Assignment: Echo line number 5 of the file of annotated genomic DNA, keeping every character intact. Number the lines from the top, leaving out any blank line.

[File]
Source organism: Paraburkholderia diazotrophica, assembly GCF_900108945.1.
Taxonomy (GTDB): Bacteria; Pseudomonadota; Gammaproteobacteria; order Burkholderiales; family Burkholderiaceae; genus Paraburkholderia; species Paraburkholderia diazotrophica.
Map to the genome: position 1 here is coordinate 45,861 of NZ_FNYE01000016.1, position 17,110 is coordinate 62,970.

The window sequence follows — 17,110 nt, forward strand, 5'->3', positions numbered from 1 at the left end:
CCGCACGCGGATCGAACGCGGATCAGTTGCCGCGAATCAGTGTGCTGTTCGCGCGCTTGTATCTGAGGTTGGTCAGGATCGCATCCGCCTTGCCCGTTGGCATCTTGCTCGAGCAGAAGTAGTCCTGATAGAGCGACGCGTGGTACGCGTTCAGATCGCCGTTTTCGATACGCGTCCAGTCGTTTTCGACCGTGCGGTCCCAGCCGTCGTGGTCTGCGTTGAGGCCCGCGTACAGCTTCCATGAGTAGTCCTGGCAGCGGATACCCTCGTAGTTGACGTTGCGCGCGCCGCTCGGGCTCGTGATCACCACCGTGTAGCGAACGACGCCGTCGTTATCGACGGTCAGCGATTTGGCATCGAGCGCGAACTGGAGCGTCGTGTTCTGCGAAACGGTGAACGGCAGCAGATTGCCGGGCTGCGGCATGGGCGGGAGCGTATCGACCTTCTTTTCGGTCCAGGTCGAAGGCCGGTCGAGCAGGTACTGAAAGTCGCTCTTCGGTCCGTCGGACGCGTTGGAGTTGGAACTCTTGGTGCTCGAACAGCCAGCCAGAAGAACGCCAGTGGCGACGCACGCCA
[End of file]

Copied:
CCGCACGCGGATCGAACGCGGATCAGTTGCCGCGAATCAGTGTGCTGTTCGCGCGCTTGTATCTGAGGTTGGTCAGGATCGCATCCGCCTTGCCCGTTGGCATCTTGCTCGAGCAGAAGTAGTCCTGATAGAGCGACGCGTGGTACGCGTTCAGATCGCCGTTTTCGATACGCGTCCAGTCGTTTTCGACCGTGCGGTCCCAGCCGTCGTGGTCTGCGTTGAGGCCCGCGTACAGCTTCCATGAGTAGTCCTGGCAGCGGATACCCTCGTAGTTGACGTTGCGCGCGCCGCTCGGGCTCGTGATCACCACCGTGTAGCGAACGACGCCGTCGTTATCGACGGTCAGCGATTTGGCATCGAGCGCGAACTGGAGCGTCGTGTTCTGCGAAACGGTGAACGGCAGCAGATTGCCGGGCTGCGGCATGGGCGGGAGCGTATCGACCTTCTTTTCGGTCCAGGTCGAAGGCCGGTCGAGCAGGTACTGAAAGTCGCTCTTCGGTCCGTCGGACGCGTTGGAGTTGGAACTCTTGGTGCTCGAACAGCCAGCCAGAAGAACGCCAGTGGCGACGCACGCCA